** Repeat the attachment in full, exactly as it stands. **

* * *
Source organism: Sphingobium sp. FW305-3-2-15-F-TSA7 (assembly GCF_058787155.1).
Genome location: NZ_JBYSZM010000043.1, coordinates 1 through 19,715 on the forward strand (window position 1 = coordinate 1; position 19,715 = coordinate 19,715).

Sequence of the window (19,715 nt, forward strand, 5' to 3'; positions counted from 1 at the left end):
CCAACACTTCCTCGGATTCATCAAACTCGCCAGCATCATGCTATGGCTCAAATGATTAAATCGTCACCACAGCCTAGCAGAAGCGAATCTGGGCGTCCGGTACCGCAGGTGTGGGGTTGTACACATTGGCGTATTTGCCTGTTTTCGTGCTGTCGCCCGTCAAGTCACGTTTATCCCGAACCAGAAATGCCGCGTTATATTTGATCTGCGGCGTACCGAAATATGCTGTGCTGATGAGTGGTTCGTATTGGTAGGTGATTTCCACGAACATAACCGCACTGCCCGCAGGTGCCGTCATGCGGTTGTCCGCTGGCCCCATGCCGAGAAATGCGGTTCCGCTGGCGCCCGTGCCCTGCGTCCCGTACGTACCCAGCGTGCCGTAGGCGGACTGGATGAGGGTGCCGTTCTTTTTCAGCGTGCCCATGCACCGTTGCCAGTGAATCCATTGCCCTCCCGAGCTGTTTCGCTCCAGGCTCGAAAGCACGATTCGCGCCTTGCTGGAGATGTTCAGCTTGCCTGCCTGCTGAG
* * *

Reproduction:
Source organism: Sphingobium sp. FW305-3-2-15-F-TSA7 (assembly GCF_058787155.1).
Genome location: NZ_JBYSZM010000043.1, coordinates 1 through 19,715 on the forward strand (window position 1 = coordinate 1; position 19,715 = coordinate 19,715).

Sequence of the window (19,715 nt, forward strand, 5' to 3'; positions counted from 1 at the left end):
CCAACACTTCCTCGGATTCATCAAACTCGCCAGCATCATGCTATGGCTCAAATGATTAAATCGTCACCACAGCCTAGCAGAAGCGAATCTGGGCGTCCGGTACCGCAGGTGTGGGGTTGTACACATTGGCGTATTTGCCTGTTTTCGTGCTGTCGCCCGTCAAGTCACGTTTATCCCGAACCAGAAATGCCGCGTTATATTTGATCTGCGGCGTACCGAAATATGCTGTGCTGATGAGTGGTTCGTATTGGTAGGTGATTTCCACGAACATAACCGCACTGCCCGCAGGTGCCGTCATGCGGTTGTCCGCTGGCCCCATGCCGAGAAATGCGGTTCCGCTGGCGCCCGTGCCCTGCGTCCCGTACGTACCCAGCGTGCCGTAGGCGGACTGGATGAGGGTGCCGTTCTTTTTCAGCGTGCCCATGCACCGTTGCCAGTGAATCCATTGCCCTCCCGAGCTGTTTCGCTCCAGGCTCGAAAGCACGATTCGCGCCTTGCTGGAGATGTTCAGCTTGCCTGCCTGCTGAG